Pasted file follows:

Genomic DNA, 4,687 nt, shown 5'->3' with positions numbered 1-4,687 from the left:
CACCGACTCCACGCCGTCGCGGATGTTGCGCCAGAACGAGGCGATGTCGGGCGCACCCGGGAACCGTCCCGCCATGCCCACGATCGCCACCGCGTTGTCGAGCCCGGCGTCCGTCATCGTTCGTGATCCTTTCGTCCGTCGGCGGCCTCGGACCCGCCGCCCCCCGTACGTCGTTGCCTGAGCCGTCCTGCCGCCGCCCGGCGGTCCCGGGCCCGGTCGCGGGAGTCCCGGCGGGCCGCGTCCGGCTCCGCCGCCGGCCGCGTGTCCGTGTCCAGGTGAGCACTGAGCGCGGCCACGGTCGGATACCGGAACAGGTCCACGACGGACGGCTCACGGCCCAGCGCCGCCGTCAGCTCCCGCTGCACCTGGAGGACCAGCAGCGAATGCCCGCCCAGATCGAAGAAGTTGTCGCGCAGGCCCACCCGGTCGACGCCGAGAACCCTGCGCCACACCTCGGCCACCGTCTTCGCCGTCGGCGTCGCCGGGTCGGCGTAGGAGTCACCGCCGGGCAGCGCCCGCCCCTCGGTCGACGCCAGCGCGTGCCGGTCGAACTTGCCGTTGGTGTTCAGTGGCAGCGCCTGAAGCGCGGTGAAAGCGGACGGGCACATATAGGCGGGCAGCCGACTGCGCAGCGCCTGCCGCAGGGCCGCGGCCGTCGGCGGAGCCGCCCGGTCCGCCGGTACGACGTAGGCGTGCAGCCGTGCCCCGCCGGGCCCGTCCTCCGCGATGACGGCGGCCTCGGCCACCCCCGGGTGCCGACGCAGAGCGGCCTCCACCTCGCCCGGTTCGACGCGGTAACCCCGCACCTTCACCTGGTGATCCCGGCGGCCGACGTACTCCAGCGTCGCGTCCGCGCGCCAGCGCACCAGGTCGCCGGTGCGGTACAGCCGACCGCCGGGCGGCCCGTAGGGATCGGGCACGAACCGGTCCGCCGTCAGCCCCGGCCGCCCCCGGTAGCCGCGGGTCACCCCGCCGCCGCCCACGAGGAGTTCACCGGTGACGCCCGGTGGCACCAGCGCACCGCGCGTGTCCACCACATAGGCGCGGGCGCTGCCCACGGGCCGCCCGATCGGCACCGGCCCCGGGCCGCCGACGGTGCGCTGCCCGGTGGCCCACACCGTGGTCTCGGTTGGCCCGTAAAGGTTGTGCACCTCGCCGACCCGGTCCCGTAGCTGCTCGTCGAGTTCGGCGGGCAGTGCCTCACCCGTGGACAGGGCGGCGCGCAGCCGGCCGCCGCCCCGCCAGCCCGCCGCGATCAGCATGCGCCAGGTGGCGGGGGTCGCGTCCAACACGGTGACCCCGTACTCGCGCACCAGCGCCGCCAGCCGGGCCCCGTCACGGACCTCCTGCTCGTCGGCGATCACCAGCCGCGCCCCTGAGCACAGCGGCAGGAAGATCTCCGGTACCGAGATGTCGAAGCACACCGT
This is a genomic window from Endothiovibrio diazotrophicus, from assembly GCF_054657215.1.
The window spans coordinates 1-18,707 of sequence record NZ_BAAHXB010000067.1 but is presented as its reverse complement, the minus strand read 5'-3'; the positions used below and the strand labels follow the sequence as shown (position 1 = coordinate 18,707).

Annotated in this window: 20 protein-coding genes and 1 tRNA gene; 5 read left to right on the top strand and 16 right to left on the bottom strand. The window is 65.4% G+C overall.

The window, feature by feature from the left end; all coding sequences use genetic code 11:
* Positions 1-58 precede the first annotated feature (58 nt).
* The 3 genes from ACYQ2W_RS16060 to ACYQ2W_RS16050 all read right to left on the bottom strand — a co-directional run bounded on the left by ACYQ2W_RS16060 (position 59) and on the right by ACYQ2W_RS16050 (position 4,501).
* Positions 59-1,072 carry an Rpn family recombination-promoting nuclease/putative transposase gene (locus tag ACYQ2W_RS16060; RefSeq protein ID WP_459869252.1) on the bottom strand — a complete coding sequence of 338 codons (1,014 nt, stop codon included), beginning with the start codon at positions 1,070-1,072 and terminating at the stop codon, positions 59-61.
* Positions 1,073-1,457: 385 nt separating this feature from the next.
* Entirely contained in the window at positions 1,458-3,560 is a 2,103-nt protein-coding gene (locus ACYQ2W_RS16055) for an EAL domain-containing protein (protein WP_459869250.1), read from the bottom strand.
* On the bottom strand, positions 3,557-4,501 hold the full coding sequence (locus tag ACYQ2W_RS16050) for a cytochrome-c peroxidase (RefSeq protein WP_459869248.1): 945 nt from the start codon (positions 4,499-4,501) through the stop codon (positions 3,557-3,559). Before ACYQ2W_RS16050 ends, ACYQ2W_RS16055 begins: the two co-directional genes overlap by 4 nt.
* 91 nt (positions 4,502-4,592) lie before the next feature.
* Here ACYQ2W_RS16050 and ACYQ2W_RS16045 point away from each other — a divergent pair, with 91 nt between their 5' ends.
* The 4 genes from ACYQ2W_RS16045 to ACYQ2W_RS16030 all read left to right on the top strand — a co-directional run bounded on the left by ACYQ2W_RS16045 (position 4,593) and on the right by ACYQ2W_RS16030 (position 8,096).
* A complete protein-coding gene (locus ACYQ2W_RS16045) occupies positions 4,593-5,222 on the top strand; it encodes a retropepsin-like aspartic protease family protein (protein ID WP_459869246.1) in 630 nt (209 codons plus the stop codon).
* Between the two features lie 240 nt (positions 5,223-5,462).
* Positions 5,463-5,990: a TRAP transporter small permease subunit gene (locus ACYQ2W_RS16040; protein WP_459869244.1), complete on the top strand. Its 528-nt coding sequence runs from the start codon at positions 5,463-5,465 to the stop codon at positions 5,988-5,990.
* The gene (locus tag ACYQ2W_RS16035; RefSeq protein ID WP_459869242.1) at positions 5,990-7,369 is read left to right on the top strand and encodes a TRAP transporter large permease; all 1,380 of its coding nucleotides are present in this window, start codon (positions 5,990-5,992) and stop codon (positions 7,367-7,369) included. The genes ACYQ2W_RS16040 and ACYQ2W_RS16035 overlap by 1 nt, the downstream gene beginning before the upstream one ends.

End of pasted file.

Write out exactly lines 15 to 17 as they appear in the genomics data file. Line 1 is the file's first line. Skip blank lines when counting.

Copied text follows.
* The 4 genes from ACYQ2W_RS16045 to ACYQ2W_RS16030 all read left to right on the top strand — a co-directional run bounded on the left by ACYQ2W_RS16045 (position 4,593) and on the right by ACYQ2W_RS16030 (position 8,096).
* A complete protein-coding gene (locus ACYQ2W_RS16045) occupies positions 4,593-5,222 on the top strand; it encodes a retropepsin-like aspartic protease family protein (protein ID WP_459869246.1) in 630 nt (209 codons plus the stop codon).
* Between the two features lie 240 nt (positions 5,223-5,462).